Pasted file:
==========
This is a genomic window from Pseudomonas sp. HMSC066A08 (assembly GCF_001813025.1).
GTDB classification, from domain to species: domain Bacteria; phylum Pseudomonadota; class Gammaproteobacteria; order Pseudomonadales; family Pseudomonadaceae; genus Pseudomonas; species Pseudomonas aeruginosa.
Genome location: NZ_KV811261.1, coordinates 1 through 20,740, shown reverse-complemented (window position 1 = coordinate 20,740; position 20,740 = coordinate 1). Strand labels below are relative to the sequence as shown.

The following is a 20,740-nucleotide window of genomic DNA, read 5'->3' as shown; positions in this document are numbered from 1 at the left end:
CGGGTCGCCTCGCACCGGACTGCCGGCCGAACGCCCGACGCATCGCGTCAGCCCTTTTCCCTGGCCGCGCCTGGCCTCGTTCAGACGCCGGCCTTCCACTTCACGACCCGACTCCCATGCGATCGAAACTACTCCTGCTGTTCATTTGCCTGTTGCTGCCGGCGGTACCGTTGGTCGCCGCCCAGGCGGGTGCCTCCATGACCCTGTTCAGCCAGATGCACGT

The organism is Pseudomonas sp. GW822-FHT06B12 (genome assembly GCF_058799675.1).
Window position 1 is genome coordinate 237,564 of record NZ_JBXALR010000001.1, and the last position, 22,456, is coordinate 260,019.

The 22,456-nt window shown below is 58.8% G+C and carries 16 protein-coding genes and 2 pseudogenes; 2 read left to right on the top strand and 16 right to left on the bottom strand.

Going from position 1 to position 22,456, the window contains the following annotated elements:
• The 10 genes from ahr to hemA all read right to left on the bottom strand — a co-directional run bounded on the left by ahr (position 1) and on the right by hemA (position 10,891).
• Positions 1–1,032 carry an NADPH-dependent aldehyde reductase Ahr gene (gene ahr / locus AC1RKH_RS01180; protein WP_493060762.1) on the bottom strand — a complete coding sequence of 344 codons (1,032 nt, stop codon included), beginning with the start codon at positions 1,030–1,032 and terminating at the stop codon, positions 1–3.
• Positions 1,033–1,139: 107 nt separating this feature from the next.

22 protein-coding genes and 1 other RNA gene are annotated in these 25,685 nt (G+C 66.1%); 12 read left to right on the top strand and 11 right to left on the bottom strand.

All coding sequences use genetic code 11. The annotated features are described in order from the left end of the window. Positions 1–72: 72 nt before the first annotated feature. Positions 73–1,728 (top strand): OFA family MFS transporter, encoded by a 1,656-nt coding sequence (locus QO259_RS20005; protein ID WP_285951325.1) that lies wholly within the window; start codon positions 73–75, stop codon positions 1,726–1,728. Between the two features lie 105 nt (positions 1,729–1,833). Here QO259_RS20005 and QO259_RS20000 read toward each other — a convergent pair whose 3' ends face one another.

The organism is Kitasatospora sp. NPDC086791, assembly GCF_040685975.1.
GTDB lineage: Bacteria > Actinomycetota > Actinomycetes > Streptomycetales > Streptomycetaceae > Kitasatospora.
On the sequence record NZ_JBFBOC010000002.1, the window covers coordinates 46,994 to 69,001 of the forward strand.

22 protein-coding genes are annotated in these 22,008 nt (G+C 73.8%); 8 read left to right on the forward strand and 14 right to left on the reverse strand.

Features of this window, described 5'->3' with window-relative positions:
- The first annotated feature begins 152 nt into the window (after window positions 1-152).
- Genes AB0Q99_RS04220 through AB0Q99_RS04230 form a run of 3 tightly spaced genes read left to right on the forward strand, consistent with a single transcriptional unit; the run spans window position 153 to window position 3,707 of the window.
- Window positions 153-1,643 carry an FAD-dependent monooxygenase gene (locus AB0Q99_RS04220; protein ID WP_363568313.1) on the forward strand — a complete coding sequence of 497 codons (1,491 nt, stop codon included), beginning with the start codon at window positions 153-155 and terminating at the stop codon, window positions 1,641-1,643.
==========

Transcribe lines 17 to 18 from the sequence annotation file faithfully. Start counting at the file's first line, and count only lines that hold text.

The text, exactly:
On the sequence record NZ_JBFBOC010000002.1, the window covers coordinates 46,994 to 69,001 of the forward strand.

22 protein-coding genes are annotated in these 22,008 nt (G+C 73.8%); 8 read left to right on the forward strand and 14 right to left on the reverse strand.